I love to exercise. Well, I love to do aerobic exercise. Several years ago I decided that it was probably a good idea to do some weight lifting and core exercises too. I’m not very strong and I didn’t want to end up injured. So I started weight training twice a week. It was not very fun. It’s still not very fun.
Recently I drove past a fitness gym with a sign out front advertising a the opening of a new strength room. Something clicked inside my head when I saw that sign. I don’t want to “weight train,” since it’s no fun and it’s hard work, but I do want to do “strength train,” since I want to be stronger and better able to move through life. The only real difference between the two activities, of course, is the name! The exercises, at least for me, will be the same. So I’ve started adding “STRENGTH TRAINING” to my to-do list instead of “weight training.” The name change makes it a bit easier to walk down into the basement and do the first set of exercises.
Here’s another activity that I don’t enjoy: culling and editing pictures after a photography session. It’s true. There are so many decisions to be made while sorting through images after a session, and it can be overwhelming and time consuming. I like the end result – a coherent set of images that tells the story of time spent with a family. But I don’t love the work of getting to that result. I’ve thought about how I can rename that process to make it more … inspiring and sound more … fun. What I’ve come up with is “Pulling and Polishing.” The name change reminds me of what I’m doing (pulling out the good images from the bad) and the end result (beautiful images that are polished and ready to share). The end result is worth it, just like getting stronger is worth it.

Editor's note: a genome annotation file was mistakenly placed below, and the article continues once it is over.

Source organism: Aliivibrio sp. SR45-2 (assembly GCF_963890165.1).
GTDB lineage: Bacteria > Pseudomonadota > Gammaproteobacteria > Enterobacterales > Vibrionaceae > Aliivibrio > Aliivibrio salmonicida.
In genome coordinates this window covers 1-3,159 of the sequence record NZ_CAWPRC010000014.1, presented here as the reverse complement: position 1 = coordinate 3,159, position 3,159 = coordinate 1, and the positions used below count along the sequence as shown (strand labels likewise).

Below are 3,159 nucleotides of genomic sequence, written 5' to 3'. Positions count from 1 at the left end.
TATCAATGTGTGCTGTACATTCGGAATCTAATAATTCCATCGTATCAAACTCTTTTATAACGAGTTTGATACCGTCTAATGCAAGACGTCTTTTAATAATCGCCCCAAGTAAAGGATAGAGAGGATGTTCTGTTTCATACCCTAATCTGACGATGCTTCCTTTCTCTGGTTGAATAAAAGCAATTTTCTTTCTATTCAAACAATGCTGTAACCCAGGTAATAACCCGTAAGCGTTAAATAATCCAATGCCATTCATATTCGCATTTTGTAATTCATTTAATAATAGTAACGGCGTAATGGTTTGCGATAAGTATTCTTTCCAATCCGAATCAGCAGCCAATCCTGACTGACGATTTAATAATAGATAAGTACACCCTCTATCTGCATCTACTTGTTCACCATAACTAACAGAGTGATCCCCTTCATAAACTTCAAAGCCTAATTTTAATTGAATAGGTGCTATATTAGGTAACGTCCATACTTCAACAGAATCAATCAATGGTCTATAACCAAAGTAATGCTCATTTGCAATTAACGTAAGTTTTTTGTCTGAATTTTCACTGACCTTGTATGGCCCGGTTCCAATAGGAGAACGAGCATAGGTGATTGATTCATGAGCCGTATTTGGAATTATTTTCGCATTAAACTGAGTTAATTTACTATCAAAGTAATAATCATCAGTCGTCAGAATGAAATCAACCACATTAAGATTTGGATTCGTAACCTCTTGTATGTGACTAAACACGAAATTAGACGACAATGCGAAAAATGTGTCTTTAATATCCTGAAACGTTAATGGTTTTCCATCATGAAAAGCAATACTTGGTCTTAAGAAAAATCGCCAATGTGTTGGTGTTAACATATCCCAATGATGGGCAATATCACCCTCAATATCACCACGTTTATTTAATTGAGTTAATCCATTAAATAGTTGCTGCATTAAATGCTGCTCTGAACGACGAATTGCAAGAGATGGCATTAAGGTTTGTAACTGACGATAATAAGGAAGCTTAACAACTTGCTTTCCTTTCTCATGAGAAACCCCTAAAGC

Next on the renaming agenda – a new name for having sick kids. We’ve had the stomach bug going around for ten days and the best I can come up with is: “It’s not lice, it’s not malaria.” I guess I’ll have to keep working on that…
One more thought from a book I just finished, Outer Order, Inner Calm by Gretchen Rubin:
Watch your language. The vocabulary we choose influences how we perceive a task. … Different vocabulary appeals to different people; speak to yourself in language that you find most compelling.